3 April, 2014 3 April, 2014

No Fly Zone – Drones Banned in South Africa

Incredible footage captured by drones has been taking the surf world by storm over the past year. Intrigued by the unique angle that these unmanned aircraft systems (UAS) can capture, web surfers have been spinning up the view count on videos like this one at Pipe:

However, a statement sent out by the South African Civil Aviation Authority (SACAA) yesterday may put a dampener on drone activity in SA. SACAA have declared it is illegal to be flying UAS within civil aviation airspace.

“The fact is that the SACAA has not given any concession or approval to any organisation, individual, institution or government entity to operate UAS within the civil aviation airspace. Those that are flying any type of unmanned aircraft are doing so illegally; and as the regulator we cannot condone any form of blatant disregard of applicable rules,” said Poppy Khoza, Director of Civil Aviation in the statement.

A recent morning session at Queensberry Bay filmed by a drone sparked debate.

South African civil aviation legislation does not currently provide for certification, registration and operation of drones in South African airspace, but an increase in demand for UAS’s has prompted the SACAA to integrate regulations as swiftly as possible.

Until then, they say that anyone caught operating a drone in public airspace could face a fine of up to R50 000 or ten years imprisonment (or both). How this will be enforced and how it will impact footage of local spots from the air remains to be seen.

For more check out this report on News 24, or soak in the rad moments of this clip shot at California’s Rincon Point.


  1. RWH84
    3 April, 2014 at 12:22 pm · Reply


  2. Milehigh Menace
    3 April, 2014 at 1:19 pm · Reply

    Fuck em.. Buy your drones at http://smashtronics.co.za 😉

    • G Ludick
      7 April, 2014 at 1:06 pm · Reply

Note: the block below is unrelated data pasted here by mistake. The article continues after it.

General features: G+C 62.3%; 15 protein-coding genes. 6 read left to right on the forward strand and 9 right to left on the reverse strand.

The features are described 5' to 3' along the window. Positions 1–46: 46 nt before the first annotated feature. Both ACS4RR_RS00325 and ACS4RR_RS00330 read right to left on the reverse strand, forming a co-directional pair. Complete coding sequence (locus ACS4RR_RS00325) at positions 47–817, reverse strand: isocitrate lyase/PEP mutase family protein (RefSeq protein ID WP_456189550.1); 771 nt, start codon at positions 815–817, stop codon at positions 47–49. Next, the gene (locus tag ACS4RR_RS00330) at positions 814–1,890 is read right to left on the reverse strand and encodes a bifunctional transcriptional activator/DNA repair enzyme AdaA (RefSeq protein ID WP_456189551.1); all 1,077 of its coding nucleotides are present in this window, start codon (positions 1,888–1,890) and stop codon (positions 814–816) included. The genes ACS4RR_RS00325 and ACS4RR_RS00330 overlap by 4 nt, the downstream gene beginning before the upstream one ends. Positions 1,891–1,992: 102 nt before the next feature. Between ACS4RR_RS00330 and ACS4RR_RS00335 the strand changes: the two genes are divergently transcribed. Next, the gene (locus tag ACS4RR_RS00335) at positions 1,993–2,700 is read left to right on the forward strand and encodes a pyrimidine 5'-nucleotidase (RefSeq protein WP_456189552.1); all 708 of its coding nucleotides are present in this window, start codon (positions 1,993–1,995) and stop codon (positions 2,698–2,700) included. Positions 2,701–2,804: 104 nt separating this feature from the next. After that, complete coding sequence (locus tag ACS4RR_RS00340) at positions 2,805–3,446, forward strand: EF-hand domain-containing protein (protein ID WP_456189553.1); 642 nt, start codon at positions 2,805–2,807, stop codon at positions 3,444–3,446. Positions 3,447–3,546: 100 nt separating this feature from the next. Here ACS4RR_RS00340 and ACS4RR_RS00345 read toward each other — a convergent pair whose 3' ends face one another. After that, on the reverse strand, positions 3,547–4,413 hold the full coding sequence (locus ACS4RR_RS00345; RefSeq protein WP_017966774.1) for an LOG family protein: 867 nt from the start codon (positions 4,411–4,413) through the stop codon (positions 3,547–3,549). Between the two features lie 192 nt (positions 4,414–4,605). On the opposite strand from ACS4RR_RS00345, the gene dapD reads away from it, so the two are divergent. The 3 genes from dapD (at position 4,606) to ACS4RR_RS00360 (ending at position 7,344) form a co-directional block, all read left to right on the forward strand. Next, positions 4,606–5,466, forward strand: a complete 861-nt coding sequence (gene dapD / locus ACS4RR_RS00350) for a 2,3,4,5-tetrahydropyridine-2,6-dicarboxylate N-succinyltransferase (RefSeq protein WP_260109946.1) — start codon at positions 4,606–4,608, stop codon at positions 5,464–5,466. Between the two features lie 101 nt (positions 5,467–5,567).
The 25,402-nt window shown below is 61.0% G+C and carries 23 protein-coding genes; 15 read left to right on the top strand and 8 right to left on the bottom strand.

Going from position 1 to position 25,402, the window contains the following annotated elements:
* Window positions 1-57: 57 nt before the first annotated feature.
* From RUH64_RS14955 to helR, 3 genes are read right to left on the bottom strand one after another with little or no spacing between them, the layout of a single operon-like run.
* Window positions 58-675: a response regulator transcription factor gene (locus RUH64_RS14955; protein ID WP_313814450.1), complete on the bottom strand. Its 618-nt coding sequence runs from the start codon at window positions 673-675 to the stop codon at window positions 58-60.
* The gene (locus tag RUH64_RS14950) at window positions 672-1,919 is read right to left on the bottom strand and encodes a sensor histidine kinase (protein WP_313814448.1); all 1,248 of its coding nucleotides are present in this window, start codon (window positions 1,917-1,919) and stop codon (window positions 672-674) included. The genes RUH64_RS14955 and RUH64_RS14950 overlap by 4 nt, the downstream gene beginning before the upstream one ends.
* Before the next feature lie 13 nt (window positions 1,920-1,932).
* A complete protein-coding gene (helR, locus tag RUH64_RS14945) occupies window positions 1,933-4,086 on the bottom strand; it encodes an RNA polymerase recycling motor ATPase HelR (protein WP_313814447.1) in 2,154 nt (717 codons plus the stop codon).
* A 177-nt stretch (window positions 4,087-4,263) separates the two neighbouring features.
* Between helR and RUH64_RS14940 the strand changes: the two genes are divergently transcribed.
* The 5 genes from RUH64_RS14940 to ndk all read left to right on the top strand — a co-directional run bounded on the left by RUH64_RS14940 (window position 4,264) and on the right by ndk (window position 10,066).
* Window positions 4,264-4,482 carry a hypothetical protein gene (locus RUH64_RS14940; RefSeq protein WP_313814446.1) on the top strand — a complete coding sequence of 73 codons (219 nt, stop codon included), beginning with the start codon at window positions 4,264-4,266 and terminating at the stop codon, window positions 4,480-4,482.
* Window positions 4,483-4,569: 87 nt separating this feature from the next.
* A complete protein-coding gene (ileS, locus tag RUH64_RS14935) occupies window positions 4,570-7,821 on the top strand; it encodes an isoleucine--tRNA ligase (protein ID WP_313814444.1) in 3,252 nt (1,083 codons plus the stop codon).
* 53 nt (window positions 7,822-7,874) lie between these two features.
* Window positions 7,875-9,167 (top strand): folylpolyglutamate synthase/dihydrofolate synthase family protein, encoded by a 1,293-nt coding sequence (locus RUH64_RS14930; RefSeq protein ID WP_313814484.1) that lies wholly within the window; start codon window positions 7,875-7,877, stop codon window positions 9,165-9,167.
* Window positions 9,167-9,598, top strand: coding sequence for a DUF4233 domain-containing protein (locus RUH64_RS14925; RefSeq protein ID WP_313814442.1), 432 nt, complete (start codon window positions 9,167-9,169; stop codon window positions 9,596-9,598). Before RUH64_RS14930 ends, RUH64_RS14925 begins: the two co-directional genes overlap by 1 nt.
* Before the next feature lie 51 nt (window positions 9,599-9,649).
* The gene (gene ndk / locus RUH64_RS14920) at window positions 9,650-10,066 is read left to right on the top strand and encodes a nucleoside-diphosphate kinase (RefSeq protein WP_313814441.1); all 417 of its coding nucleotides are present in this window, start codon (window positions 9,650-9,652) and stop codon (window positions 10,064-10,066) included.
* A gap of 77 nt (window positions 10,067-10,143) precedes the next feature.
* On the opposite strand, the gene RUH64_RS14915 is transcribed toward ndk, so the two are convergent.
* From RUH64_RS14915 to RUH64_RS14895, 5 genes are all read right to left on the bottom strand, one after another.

Easy to say but are you paying the R50,000 fine

      • Milehigh Menace
        7 April, 2014 at 5:22 pm · Reply

        They cannot impose fines on hobbiests or professionals who stick to the rules. Don’t fly in government space, don’t fly in civil airspace, don’t fly in crowded public areas. How can they start fining people flying RC aircraft in the bush or on deserted beaches?

        • Tim
          8 April, 2014 at 6:32 am · Reply

          Isn’t a line-up a crowded public area?

          • Milehigh Menace
            8 April, 2014 at 9:12 am ·

            I’ll rephrase that…… “A highly policed public area” as in a concert, big rugby/soccer game, Top gear festival… What organization owns the air just above a surf break when no event is being held?

          • Tim
            8 April, 2014 at 2:55 pm ·

            do you surf?

          • ccs
            13 April, 2014 at 9:12 am ·

            “The fact is that the SACAA has not given any concession or approval to
            any organisation, individual, institution or government entity to
            operate UAS within the civil aviation airspace.” They can not approve the use of drones because there is no legislation in place for them to do so. In their own words “South African civil aviation legislation does not currently provide for
            certification, registration and operation of drones in South African
            airspace.” They can not enforce a law that does nor exist, neither can they grab a fine out of the sky. They obviously don’t know that Parlement makes lawsn not public officials.

  3. rouanza
    3 April, 2014 at 1:53 pm · Reply

    What exactly is the legal definition of civil aviation airspace? What’s our ceiling height then? As far as I know they are talking about flying near airports, or high enough to be in the big aircraft altitudes.

  4. Zach
    3 April, 2014 at 9:43 pm · Reply

    Is the rule against FLYING the drone? I am planning a trip through multiple countries with my drone, some of the time was planned in South Africa. While I’ll still be passing through South Africa, I don’t mind not flying it… but I don’t want it taken from me at the airport.

  5. Tim
    4 April, 2014 at 12:57 am · Reply

    Great news… Less noise in the line-up and let’s face it the drone angle got really old really quick..

    • tam
      1 June, 2014 at 12:31 pm · Reply

      how can u say their angle got old really quick you get get 1 foot of the sea to any other angle you can imagine

  6. Milehigh Menace
    5 April, 2014 at 7:05 am · Reply

    There is no ways they can ban RC aircraft for personal use. They can however ban flying in civil airspace at certain altitudes and in crowded public places as these can both pose risks.

  7. ragged